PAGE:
Finally, councilors should be in the community explaining what we are trying to achieve and, when needed having difficult
conversations on why we are placing certain services in a specific location.

To meet all the recommendations and goals of the HOPE Board, this will take a genuine team effort with elected officials, city and county staff, service providers, businesses, and community members.

3. The Corvallis Police Department has launched a trial program with the Benton County Health Department to respond to people experiencing mental health crises; many of those people are unsheltered. The program is reminiscent of the CAHOOTS program in Eugene, but with at least one key difference: CAHOOTS calls are responded to by a medic and an experienced crisis worker. In Corvallis, a uniformed officer and a mental health professional respond to calls. Is this the
correct approach? Why or why not?

I want to start by applauding the Corvallis Police Department and Benton County Health Department for coming together and beginning the CORE (Crisis Outreach Response Engage) program and team in July 2021. While, the program has only been running for a year, and we have been seeing success and are looking to expand the team. As the question points out, there is a difference between our program and the city of Eugene’s, specifically the use of law enforcement in Corvallis. At this time, I
believe we are using the right approach; however, with time, I hope we move away from this model and move to the CAHOOTS version.

The question calls out one of the key differences and factors, which is the use of medics and an experienced crisis worker. There is another factor that needs to be recognized and explained. The CAHOOTS program is not run directly by the city of Eugene or Lane County but by a provider, White Bird Clinic. The overall program is housed in the Eugene Police Department and uses city vehicles; the White Bird Clinic runs the program. To be successful in Corvallis, I believe we will need a provider, either an existing one or a new one, to commit to running a CAHOOTS program. As mayor, I would work to commit resources (funding) to a program that a provider would run; currently, the city of Eugene spends about $1million on CAHOOTS. One positive coming to Oregon is federal assistance through Medicaid for CAHOOTS programs.

I know CAHOOTS is successful in Eugene; work needs to be done before we get there here in Corvallis. We need to determine if a service provider can provide the CAHOOTS services and what funding the city would need to provide for the program to be successful. At this time, I commit to improving our current CORE program and working with all community partners in improving mental health services.

4. Estimates are that the city spends tens of thousands of dollars each year posting and clearing camps where unsheltered people have been living. Do you think this is the best approach, or are there other strategies the city could consider – for example, should the city work with providers to create a managed camp or a sanctioned site where people who are unsheltered could settle?

I’ll acknowledge that clearing and posting camps may not be the best use of city resources. However, there is a responsibility and need to balance camping, public health and access, and protecting our natural resources (waterways and natural features). At the same time, I do not believe camping or even managed camping is a sustainable long-term solution. We need to be
working to provide more shelter, permanent supportive housing, and other housing options. Though if managed camping was a tool used in Corvallis, the city would have a role to play. The primary role would be to assist other agencies and service providers. As it has been pointed out many times, the city itself is not a service provider and should not be directly running a managed camp. The city should be working with service providers on land identification for site location, providing money for acquiring land or operations, and other resources to make a managed camp successful.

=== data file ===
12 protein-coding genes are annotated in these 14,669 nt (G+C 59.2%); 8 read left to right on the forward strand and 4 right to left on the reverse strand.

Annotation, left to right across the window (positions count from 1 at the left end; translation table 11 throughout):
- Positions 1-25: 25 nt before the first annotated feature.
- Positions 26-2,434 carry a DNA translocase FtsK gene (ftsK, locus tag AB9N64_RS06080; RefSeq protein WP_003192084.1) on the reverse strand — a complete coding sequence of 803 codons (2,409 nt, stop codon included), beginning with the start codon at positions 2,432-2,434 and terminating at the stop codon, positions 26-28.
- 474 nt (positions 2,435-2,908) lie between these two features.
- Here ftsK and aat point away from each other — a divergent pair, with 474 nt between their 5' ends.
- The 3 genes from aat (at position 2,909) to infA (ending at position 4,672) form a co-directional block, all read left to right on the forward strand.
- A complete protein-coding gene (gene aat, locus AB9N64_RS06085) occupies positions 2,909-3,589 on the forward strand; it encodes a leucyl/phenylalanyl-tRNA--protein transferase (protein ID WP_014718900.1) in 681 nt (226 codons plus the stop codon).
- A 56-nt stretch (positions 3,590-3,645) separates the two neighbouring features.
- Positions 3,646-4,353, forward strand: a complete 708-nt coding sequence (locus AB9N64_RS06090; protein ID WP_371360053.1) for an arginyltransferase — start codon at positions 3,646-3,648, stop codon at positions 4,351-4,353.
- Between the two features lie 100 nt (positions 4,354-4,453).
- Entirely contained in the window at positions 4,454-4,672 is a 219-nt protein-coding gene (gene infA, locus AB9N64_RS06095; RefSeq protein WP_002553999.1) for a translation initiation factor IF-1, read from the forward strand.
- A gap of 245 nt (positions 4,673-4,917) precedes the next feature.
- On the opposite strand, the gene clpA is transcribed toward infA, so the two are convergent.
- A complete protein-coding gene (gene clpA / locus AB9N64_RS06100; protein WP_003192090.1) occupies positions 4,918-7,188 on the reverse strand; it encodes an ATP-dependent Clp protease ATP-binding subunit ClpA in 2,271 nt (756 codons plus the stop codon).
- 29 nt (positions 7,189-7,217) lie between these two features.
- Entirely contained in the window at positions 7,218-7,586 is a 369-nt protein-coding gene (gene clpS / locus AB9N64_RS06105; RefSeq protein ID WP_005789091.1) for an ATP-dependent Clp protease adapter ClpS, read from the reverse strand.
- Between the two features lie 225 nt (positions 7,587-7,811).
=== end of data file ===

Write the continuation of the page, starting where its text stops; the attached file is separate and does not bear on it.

For myself, managed camping should not be used as a long-term solution; even the HOPE recommendations call out not being a preferred option. However, if the resources are available, both funding and personally, then I can support managed camping being used in a short-term solution. Again the city plays an active support role.

5. A proposal is in the works to establish a “rolling moratorium” on posting and clearing camps in city parks for a certain length of time; for example, specific parks would be identified as not to be posted or cleared for specific time periods. At the end of the period, it would be clear which park would be next on the rolling moratorium, and support from nonprofit providers and volunteers would assist in movement from one site to the next. Do you think this proposal is worth
exploring? What do you see as its benefits and drawbacks?

For the proposal on the “rolling moratorium,” I believe as a short-term solution, it is worth exploring. I am open to trying new things and believe if a well-organized plan develops and is brought forward, I can get behind it. As I have said with those proposing the project and have publicly said at council meetings, I reserve my right as a policy decision-maker to thoroughly review the plan before voting to implement it.

I believe there are a few things that need to be included as part of the implementation of the new plan. The first is to ensure geographic equity so that no specific area of our city takes the entire burden of the plan. Currently, we are seeing areas around South Corvallis and downtown bearing the most significant camping impact.

Secondly, if parks or other public spaces are to be used, we must ensure good community conversation and outreach takes place. We cannot expect going into new neighborhoods and parks will not have any pushback. We have seen that not having these conversations early can cause a whole plan to fall apart in the past years.

If we are going to implement this soon, then there are key actions that need to happen. First, we need to get all the key stakeholders, city staff, county staff, service providers, and some elected officials together to design a program framework immediately, including an evaluation component. Once we have that framework ready, it should be provided publicly for one to two for feedback by the public and City Council. If the plan is adapted, we must implement, evaluate, and modify it if
necessary. The modification includes taking additional input from stakeholders, community members, and businesses.